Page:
Fred’s Head from APH, a Blindness Blog

Fred’s Head, offered by the American Printing House for the Blind, contains tips, techniques, tutorials, in-depth articles, and resources for and by blind or visually impaired people. Our blog is named after the legendary Fred Gissoni, renowned for answering a seemingly infinite variety of questions on every aspect of blindness.

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Tuesday, January 31, 2012

If I Can Hear What You Can See!

by Donna J. Jodhan

What should developers bear in mind when ensuring that their websites are fully accessible to those who are blind and partially sighted? The short version response in my humble opinion would be if i can hear what you can see then what a wonderful world it would be!

What does this all mean?

When developing a website, developers need to be fully cognoscent of the following:

  • Access technology and how it deals with icons, images, graphics, and pop-up and drop down menus.
  • Accessible file formats.
  • Readable web content.
  • Links that are easy to understand and navigate.
  • Language that is easy to understand.
  • Fields and forms are easy to complete.

This list is by no means complete and I will deal briefly with each component individually. It is a good start and I hope that it helps to get you going on the right track. The one thing that I am going to stress here is that my list not only benefits blind and sight impaired people, it benefits everyone.

Access technology

Blind and sight impaired people use access technology to surf websites. They use screen readers and text magnifiers. For those who are either totally blind or do not have enough vision to see large print, the use of screen reader technology is the preferred method of surfing and for those who either have enough vision to read large print or can do so through the use of magnification, text magnifiers is the preferred method.

A developer needs to keep in mind that screenreading software can have difficulty deciphering and interpreting things like icons, images, and graphics. Accordingly, alt tags with appropriate descriptions of the above need to be deployed. Some screen reading software has difficulty dealing with pop-up and drop down menus.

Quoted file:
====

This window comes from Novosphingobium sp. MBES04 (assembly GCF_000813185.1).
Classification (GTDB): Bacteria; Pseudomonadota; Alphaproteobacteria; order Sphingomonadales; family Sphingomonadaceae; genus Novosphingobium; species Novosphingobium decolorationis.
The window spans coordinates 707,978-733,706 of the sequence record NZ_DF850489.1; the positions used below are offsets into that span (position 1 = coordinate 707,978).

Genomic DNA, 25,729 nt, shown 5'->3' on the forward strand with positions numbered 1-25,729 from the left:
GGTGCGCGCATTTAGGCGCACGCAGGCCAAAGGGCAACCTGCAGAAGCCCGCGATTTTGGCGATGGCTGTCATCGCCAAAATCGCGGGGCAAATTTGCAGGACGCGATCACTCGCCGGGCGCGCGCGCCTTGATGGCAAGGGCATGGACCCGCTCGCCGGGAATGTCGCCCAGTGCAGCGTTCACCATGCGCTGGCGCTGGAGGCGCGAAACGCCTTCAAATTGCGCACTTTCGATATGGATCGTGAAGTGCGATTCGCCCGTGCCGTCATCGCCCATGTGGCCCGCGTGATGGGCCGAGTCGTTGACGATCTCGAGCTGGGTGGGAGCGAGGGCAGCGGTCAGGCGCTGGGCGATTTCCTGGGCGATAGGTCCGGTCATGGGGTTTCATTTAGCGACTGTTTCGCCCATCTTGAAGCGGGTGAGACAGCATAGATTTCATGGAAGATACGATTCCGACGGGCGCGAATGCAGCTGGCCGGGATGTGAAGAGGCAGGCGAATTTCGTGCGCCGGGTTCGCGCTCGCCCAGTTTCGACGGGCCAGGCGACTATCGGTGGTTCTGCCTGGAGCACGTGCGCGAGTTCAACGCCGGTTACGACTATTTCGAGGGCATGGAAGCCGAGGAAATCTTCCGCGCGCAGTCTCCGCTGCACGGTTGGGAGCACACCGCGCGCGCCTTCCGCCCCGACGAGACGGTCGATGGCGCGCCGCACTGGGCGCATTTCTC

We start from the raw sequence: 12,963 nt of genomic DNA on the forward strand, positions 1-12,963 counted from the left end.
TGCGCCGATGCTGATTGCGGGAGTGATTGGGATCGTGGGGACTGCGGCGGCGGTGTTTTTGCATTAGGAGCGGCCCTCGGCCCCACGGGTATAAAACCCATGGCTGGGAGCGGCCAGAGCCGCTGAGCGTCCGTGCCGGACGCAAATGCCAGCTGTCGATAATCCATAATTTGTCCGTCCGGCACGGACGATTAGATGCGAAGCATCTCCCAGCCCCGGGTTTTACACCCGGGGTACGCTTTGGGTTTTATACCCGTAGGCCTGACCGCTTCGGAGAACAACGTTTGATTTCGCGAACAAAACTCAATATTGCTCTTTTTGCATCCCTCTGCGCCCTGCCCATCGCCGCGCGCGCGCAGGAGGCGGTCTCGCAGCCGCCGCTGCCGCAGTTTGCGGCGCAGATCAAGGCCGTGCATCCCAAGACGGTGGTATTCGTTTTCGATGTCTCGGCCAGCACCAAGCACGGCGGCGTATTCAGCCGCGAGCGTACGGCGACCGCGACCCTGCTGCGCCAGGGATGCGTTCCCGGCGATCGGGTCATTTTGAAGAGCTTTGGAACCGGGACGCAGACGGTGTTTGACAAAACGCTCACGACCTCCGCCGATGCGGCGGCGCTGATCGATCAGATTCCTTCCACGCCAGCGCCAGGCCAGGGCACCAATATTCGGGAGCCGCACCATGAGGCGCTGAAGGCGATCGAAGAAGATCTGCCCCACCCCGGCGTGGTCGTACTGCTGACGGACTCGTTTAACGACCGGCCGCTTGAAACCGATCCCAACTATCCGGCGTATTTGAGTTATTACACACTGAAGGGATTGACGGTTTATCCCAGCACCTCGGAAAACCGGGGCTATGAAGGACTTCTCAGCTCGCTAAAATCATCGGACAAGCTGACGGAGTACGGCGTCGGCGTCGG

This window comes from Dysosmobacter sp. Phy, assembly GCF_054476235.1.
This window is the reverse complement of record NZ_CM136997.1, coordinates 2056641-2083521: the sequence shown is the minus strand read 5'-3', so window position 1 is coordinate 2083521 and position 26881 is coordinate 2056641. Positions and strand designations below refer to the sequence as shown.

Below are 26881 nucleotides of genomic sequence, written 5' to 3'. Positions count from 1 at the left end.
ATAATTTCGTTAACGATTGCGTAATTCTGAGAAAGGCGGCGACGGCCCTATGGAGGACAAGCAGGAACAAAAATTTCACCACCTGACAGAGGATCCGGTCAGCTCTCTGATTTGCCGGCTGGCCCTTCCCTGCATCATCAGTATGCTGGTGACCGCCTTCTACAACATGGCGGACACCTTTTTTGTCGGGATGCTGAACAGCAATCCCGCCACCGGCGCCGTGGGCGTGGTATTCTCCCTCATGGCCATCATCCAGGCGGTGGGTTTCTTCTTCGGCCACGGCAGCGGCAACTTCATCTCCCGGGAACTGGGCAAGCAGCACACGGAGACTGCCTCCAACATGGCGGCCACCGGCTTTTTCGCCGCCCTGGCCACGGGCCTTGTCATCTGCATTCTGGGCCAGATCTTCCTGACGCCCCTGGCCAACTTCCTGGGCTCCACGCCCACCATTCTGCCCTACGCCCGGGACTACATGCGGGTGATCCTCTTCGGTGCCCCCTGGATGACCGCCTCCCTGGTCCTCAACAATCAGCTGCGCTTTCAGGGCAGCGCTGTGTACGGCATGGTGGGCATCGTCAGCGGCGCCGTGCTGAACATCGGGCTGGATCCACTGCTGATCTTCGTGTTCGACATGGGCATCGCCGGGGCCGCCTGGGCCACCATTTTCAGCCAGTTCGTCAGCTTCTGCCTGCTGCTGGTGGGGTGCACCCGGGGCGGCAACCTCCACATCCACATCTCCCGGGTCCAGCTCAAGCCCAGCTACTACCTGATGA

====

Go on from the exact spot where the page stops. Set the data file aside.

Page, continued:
Accessible file formats

Blind and sight impaired people have great difficulty reading PDF files that are not properly tagged. PDFs are images and this is why. Accordingly, PDF files need to be appropriately tagged and if that is not possible then the developer needs to offer the following types of files: TXT, RTF, Word formats, and HTML

Readable web content

If the content is well organized with headings that clearly identify sections of text, then it makes life much easier for blind and sight impaired surfers. It also makes life easier for general surfers as well. The use of headings and titles are the important variables here and if abbreviations are to be used throughout the website then a list of their meanings up front would greatly help.

Links that are easy to understand and navigate

This applies to links that are appropriately named and life is again made much easier if links are grouped in logical order and should be constructed in such a way as to be easy to find.

language that is easy to understand

Language that is easy to understand greatly benefits not just the blind and sight impaired but also those whose first language is not English.

Fields and forms are easy to complete

One of the most commonly made errors made by developers are the design of fields and forms that need to be completed and/or filled in. Fields and forms need to be appropriately identified so that screen reading technology can correctly interpret and identify them to the blind and sight impaired user.

So there you have it. A good start for you and then there are other things for you to look at such as appropriate foreground and background colors and fonts but that's for another day. Have fun!

I'm Donna J. Jodhan your friendly accessibility advocate wishing you a terrific day. If you'd like to learn more about me, then you can visit some of my blog spots at:
Donna Jodhan! Advocating accessibility for all:
Weekly Saturday postings on issues of accessibility:
blogs on various issues and answers to consumers concerns:

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